Konjac is grown in India, China, Japan and Korea for its large starchy corms, used to create a flour and jelly of the same name. It is also used as a vegan substitute for gelatin.
In Japanese cuisine, konjac (known as konnyaku) appears in dishes such as oden. It is typically mottled grey and firmer in consistency than most gelatins. It has very little taste; the common variety tastes vaguely like salt. It is valued more for its texture than flavor.
Ito konnyaku (糸蒟蒻) is a type of Japanese food consisting of konjac cut into noodle-like strips. It is usually sold in plastic bags with accompanying water. It is often used in sukiyaki and oden. The name literally means "thread-konjac."
Japanese konnyaku is made by mixing konjac flour with water and limewater. Hijiki is often added for the characteristic dark color and flavor. Without additives for color, konnyaku is pale white. It is then boiled and cooled to solidify. Konnyaku made in noodle form is called shirataki and used in foods such as sukiyaki and gyudon.
The dried corm of the konjac plant contains around 40% glucomannan gum. This polysaccharide makes konjac jelly highly viscous.
Konjac has almost no calories but is very high in fiber. Thus, it is often used as a diet food.
Yama, the name of the Buddhist dharmapala and judge of the dead, who presides over the Buddhist Narakas, "Hells" or "Purgatories". Although ultimately based on the god Yama of the Hindu Vedas, the Buddhist Yama has developed different myths and different functions from the Hindu deity. He has also spread far more widely, and is known in every country where Buddhism is practiced, including China and Japan.
In Chinese mythology, Yan Wang, also called Yanluo, is the god of death and the ruler of Di Yu ("hell" or the underworld). The name Yanluo is a shortened Chinese transliteration of the Sanskrit term "King Yama". In Korean, the same characters are pronounced Yomra and the deity is usually referred to as the Great King Yomra. In Japan Yanluo is referred to as Emma Dai-Ou ("Great King Yama"). In both ancient and modern times, Yanluo is portrayed as a large man with a scowling red face, bulging eyes and a long beard. He wears traditional robes and a crown on his head that usually bears the kanji 王, which stands for "king."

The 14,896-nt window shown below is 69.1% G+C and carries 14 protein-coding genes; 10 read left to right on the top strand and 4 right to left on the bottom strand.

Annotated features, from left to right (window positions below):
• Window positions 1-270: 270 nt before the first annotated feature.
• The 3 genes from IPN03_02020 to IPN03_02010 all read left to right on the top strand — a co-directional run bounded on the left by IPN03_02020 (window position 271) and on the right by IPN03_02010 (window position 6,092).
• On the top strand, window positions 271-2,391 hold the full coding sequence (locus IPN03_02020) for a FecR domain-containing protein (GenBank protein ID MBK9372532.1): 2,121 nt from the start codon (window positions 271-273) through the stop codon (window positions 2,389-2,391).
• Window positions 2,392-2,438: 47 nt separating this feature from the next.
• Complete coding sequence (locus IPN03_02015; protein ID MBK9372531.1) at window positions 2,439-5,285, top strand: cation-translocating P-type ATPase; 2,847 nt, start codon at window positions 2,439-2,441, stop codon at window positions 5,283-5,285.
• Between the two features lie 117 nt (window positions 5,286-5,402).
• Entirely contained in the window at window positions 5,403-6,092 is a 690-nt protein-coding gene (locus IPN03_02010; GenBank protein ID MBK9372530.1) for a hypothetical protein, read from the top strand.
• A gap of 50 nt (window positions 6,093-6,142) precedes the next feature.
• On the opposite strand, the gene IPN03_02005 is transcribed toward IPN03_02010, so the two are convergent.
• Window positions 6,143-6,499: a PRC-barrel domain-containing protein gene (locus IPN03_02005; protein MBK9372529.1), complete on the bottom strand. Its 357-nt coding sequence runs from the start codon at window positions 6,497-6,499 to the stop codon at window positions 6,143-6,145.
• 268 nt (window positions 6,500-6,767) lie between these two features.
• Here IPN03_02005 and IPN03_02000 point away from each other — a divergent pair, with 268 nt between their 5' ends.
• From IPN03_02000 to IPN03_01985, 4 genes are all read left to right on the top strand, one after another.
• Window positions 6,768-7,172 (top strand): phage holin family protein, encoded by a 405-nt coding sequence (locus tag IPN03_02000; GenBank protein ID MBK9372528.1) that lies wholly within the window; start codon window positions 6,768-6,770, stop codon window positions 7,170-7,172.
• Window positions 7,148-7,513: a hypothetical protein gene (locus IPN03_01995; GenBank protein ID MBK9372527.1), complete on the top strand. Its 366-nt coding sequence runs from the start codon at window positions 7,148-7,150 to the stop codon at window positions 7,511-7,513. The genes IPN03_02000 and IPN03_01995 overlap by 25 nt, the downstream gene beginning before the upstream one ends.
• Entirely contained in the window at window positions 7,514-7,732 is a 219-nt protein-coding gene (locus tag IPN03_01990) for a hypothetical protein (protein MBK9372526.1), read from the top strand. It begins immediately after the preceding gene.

Yanluo is not only the ruler but also the judge of the underworld and passes judgment on all the dead. He always appears in a male form, and his minions include a judge who holds in his hands a brush and a book listing every soul and the allotted death date for every life. Ox-Head and Horse-Face, the fearsome guardians of hell, bring the newly dead, one by one, before Yanluo for judgement. Men or women with merit will be rewarded good future lives, or even revival in their previous life. Men or women who committed misdeeds will be sentenced to torture and/or miserable future lives. The second level of Di Yu was ruled by king Chu Jiang and reserved for thieves and murderers.
The spirits of the dead, on being judged by Yanluo, are supposed to either pass through a term of enjoyment in a region midway between the earth and the heaven of the gods, or to undergo their measure of punishment in Naraka, the nether world, situated somewhere in the southern region. After this time they may return to Earth in new bodies.
Yanluo is considered to be an office or bureaucratic post, rather than an individual god. There were said to be cases in which an honest mortal was rewarded the post of Yanluo, and served as the judge and ruler of the underworld.
In his capacity as judge, Yanluo is normally depicted wearing a Chinese judge's cap in Chinese and Japanese art. Yanluo sometimes appears on Chinese Hell Bank Notes.